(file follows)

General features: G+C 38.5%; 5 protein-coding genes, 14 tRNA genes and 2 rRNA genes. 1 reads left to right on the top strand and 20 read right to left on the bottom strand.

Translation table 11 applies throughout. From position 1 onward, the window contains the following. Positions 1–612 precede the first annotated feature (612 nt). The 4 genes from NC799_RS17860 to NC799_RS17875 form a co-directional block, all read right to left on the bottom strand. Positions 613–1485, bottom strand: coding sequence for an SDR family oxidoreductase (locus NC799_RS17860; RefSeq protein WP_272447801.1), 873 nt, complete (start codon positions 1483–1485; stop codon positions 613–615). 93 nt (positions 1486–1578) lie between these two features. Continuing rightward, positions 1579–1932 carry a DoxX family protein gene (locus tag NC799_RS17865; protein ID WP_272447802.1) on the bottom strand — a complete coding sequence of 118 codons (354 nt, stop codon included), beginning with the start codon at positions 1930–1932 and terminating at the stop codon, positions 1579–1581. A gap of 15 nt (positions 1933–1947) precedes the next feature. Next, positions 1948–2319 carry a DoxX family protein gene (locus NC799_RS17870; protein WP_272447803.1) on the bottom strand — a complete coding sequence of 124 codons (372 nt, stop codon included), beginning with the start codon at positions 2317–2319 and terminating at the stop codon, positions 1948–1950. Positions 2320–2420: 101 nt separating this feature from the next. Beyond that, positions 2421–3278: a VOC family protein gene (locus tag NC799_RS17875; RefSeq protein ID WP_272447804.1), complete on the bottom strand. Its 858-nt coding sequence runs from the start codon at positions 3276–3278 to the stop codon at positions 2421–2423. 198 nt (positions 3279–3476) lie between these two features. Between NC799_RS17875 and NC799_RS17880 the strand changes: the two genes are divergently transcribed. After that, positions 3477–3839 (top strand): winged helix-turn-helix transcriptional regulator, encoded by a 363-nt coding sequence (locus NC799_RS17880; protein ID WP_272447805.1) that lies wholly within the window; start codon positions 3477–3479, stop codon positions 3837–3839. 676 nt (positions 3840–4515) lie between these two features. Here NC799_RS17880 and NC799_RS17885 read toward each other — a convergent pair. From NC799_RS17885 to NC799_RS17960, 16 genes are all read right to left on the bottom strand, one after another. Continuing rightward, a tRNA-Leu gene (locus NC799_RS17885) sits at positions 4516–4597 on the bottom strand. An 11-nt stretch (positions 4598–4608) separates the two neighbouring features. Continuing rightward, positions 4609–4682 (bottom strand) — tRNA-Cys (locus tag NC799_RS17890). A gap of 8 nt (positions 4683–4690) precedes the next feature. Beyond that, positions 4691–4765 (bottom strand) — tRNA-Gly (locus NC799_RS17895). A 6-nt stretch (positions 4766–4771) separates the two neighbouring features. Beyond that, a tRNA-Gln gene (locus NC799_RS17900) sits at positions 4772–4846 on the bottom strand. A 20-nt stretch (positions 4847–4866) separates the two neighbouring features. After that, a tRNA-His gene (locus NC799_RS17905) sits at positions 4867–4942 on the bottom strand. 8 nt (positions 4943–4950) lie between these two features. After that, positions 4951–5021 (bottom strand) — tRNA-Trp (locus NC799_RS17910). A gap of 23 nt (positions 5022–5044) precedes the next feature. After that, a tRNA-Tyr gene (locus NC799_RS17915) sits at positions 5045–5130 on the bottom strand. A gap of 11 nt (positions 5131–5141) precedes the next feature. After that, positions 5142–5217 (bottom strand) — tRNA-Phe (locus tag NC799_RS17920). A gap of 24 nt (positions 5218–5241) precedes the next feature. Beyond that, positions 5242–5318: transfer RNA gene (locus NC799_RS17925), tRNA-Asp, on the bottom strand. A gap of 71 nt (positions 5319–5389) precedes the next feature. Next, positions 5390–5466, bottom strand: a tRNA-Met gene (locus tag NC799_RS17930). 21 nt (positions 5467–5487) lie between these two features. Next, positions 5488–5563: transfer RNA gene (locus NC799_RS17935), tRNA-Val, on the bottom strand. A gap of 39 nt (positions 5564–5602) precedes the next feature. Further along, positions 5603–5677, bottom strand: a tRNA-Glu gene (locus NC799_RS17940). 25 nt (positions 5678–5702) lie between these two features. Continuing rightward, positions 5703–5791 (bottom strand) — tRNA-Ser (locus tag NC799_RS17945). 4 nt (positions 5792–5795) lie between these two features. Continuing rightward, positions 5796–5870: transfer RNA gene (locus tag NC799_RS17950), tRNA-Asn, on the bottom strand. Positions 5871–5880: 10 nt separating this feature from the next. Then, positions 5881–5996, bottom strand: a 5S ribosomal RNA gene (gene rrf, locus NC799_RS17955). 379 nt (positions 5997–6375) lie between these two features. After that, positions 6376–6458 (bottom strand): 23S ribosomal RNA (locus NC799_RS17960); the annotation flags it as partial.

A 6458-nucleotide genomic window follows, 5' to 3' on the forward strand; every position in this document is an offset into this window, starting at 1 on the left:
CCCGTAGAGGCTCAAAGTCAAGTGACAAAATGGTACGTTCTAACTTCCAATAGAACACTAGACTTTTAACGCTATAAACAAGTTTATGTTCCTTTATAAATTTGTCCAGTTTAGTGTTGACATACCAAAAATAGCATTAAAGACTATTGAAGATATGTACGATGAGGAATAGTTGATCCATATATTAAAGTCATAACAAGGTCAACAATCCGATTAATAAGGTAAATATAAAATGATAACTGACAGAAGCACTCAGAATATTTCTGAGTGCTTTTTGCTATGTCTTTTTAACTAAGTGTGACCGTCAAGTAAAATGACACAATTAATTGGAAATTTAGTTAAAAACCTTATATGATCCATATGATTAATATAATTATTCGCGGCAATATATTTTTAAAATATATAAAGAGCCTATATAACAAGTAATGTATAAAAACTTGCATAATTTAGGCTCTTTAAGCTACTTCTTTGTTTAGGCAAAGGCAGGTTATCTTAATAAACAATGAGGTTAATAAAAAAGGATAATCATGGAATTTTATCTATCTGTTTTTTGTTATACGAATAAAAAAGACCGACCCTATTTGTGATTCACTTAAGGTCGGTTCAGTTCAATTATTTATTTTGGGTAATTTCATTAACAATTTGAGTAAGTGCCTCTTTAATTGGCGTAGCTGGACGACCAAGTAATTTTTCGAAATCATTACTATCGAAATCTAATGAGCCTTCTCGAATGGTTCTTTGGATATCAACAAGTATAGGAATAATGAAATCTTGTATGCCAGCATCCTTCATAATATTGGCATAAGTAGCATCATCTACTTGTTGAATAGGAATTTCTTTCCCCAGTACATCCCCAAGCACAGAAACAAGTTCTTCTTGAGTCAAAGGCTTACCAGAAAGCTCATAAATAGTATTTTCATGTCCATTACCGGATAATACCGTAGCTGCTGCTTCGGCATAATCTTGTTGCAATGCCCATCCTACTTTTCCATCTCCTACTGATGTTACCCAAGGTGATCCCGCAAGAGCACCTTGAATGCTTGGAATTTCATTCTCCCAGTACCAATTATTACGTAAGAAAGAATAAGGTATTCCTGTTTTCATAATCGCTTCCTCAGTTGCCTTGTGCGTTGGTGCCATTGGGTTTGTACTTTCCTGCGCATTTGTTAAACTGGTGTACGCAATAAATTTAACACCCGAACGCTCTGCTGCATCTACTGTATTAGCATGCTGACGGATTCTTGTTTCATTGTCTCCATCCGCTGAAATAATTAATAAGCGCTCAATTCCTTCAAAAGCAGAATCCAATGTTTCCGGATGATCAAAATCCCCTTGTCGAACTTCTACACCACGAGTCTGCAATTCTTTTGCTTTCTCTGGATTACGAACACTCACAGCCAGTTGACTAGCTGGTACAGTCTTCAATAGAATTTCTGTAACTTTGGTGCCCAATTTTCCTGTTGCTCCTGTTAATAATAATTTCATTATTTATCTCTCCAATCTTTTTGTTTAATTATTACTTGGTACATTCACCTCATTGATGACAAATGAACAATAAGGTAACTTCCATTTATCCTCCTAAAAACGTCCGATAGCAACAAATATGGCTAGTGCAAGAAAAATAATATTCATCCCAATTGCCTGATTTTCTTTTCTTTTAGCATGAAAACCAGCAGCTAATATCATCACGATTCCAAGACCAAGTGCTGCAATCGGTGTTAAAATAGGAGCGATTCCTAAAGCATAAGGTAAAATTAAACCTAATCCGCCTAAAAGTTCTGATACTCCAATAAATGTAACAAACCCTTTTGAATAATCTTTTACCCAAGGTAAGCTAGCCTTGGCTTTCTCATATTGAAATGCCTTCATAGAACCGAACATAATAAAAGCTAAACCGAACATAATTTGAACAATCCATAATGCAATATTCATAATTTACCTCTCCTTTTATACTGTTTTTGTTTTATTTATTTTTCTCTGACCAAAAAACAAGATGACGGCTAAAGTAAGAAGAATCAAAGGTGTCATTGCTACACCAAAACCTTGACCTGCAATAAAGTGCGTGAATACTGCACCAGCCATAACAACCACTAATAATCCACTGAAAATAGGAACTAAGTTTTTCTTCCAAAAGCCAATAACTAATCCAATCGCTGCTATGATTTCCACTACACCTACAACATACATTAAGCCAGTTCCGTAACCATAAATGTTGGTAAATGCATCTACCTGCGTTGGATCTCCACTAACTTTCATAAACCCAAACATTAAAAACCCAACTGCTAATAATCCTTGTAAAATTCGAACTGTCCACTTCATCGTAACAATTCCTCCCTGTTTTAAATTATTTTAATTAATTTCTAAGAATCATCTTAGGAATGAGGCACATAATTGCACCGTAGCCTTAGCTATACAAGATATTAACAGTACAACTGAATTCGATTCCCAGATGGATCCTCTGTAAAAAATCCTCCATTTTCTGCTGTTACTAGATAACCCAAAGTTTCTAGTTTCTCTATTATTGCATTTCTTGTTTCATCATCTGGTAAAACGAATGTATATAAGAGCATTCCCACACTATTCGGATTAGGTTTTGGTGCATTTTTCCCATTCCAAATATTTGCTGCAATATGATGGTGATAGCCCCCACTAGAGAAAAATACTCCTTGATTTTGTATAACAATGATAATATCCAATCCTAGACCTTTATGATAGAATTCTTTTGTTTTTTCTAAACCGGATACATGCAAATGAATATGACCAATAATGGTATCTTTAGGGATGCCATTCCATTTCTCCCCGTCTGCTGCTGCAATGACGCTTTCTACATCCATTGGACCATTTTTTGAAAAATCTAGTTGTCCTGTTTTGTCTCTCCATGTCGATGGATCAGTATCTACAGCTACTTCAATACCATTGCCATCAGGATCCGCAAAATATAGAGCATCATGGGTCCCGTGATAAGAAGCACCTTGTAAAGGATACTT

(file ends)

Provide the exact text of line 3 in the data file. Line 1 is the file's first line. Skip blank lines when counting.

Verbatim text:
A 6458-nucleotide genomic window follows, 5' to 3' on the forward strand; every position in this document is an offset into this window, starting at 1 on the left: